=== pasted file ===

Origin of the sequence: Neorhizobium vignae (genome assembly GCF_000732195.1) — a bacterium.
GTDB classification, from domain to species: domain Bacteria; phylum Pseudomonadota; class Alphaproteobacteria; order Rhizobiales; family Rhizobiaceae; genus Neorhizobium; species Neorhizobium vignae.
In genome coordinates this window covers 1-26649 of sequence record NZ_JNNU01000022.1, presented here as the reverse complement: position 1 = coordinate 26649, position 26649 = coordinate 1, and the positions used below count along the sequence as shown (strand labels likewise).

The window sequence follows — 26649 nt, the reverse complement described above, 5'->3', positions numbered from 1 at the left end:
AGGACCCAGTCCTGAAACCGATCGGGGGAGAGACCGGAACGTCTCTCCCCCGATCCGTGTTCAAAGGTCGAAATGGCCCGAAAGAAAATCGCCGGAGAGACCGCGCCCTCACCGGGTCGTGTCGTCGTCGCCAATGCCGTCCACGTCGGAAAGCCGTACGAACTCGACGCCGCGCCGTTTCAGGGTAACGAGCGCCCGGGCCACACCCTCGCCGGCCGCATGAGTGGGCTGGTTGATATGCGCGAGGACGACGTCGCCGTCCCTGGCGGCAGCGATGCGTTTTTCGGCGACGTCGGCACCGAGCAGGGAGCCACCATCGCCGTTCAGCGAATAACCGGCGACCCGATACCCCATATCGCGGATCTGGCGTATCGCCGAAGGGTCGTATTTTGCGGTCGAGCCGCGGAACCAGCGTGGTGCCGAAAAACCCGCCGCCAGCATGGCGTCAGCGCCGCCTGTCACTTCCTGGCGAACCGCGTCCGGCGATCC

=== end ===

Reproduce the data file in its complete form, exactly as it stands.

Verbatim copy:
Origin of the sequence: Neorhizobium vignae (genome assembly GCF_000732195.1) — a bacterium.
GTDB classification, from domain to species: domain Bacteria; phylum Pseudomonadota; class Alphaproteobacteria; order Rhizobiales; family Rhizobiaceae; genus Neorhizobium; species Neorhizobium vignae.
In genome coordinates this window covers 1-26649 of sequence record NZ_JNNU01000022.1, presented here as the reverse complement: position 1 = coordinate 26649, position 26649 = coordinate 1, and the positions used below count along the sequence as shown (strand labels likewise).

The window sequence follows — 26649 nt, the reverse complement described above, 5'->3', positions numbered from 1 at the left end:
AGGACCCAGTCCTGAAACCGATCGGGGGAGAGACCGGAACGTCTCTCCCCCGATCCGTGTTCAAAGGTCGAAATGGCCCGAAAGAAAATCGCCGGAGAGACCGCGCCCTCACCGGGTCGTGTCGTCGTCGCCAATGCCGTCCACGTCGGAAAGCCGTACGAACTCGACGCCGCGCCGTTTCAGGGTAACGAGCGCCCGGGCCACACCCTCGCCGGCCGCATGAGTGGGCTGGTTGATATGCGCGAGGACGACGTCGCCGTCCCTGGCGGCAGCGATGCGTTTTTCGGCGACGTCGGCACCGAGCAGGGAGCCACCATCGCCGTTCAGCGAATAACCGGCGACCCGATACCCCATATCGCGGATCTGGCGTATCGCCGAAGGGTCGTATTTTGCGGTCGAGCCGCGGAACCAGCGTGGTGCCGAAAAACCCGCCGCCAGCATGGCGTCAGCGCCGCCTGTCACTTCCTGGCGAACCGCGTCCGGCGATCC